Ian Nepomniachtchi uncorked powerful preparation and could’ve won under 20 moves. However, he let things slip, and after Svidler’s 18…g5! the game got complicated.
Yannick Pelletier got a decent, complicated position out of opening against Viswanathan Anand, but got a little passive and then Vishy was on to him like a Tiger catching a deer. You can see Anand showing his claws to the Swiss before the game even began. Yannick should have taken a hint...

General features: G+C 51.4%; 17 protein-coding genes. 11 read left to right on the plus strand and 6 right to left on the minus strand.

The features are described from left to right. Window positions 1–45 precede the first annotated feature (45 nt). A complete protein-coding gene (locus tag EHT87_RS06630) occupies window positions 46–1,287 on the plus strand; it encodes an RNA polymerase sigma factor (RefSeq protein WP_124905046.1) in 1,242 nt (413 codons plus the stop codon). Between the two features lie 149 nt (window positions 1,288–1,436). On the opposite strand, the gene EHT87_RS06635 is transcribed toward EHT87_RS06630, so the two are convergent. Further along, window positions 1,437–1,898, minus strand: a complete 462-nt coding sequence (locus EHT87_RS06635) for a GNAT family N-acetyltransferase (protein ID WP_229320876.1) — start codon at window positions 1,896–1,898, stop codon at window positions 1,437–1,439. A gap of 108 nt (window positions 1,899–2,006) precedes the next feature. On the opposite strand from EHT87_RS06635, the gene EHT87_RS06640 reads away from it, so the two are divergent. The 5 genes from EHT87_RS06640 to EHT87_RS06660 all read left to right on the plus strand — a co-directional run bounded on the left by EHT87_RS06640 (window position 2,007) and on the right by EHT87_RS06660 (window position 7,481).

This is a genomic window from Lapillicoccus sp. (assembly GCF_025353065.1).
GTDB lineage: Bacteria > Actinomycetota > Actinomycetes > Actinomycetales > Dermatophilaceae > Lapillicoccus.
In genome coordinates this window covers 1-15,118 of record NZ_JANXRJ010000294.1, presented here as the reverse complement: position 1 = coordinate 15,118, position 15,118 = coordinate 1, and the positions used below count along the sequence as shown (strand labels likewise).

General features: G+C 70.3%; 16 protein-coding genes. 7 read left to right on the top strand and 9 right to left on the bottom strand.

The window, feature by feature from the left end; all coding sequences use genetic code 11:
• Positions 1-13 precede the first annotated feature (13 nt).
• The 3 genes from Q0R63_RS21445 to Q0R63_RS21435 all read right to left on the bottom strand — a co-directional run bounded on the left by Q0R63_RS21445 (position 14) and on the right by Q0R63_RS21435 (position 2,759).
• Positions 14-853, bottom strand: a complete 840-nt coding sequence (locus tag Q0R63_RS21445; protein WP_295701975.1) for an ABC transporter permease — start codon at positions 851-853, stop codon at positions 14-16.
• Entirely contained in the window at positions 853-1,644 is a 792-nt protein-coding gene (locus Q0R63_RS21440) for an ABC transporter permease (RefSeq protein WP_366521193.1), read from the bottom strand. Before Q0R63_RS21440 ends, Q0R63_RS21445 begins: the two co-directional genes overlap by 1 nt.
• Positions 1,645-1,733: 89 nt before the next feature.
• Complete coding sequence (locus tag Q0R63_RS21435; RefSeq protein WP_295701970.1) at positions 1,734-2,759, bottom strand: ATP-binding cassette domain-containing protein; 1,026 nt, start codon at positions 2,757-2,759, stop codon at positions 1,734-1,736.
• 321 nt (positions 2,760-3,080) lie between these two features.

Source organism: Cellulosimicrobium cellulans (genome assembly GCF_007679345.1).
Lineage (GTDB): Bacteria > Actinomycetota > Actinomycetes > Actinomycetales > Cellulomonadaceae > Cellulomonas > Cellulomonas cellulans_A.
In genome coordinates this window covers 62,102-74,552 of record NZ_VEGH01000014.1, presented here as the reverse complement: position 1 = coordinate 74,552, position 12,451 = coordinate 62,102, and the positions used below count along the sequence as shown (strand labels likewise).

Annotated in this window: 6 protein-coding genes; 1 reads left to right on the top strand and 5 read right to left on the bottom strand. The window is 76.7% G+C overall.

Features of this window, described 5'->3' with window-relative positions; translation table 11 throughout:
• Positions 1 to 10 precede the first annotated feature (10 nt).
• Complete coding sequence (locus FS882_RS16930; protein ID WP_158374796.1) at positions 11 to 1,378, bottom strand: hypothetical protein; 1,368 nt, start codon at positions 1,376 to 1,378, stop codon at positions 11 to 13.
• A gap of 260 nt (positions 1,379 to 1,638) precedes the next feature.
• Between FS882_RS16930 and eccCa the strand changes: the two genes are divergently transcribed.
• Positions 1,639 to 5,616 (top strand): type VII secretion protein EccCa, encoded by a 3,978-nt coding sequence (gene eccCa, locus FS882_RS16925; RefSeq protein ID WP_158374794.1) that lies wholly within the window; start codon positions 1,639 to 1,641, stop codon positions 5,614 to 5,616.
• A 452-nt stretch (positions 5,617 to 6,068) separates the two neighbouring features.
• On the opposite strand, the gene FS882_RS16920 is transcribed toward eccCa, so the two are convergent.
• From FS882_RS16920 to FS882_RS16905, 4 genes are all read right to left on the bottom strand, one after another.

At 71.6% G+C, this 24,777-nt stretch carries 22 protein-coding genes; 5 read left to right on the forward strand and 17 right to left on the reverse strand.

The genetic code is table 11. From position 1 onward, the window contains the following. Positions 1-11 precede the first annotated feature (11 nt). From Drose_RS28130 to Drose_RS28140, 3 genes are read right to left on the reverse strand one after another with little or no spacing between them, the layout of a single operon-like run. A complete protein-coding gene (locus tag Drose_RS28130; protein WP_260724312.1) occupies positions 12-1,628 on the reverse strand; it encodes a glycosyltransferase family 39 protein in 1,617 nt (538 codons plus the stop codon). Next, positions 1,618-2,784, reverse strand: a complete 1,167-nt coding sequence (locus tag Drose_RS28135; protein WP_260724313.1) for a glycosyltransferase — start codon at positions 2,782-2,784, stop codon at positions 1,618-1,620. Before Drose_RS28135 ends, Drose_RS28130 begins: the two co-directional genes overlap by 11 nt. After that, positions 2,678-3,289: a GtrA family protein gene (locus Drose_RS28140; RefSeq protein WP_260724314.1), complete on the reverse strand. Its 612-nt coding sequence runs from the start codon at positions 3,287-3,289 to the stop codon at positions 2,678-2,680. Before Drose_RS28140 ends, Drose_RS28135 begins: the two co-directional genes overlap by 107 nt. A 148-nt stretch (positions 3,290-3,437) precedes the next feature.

A very lively game that kept a strong double-edged nature well into the endgame. Not for the faint of heart.
Ian Nepomniachtchi faces a very aggressive and active Boris Gelfand, and Daniel King starts the game after the swords have already been drawn and a few test swipes made upon which a wonderful strategic battle ensues.
It was vintage Nakamura, who exploited a single innacuracy by Ian Nepomniachtchi to send the Russian packing. A lesson on how to exploit an advantage with minimal effort.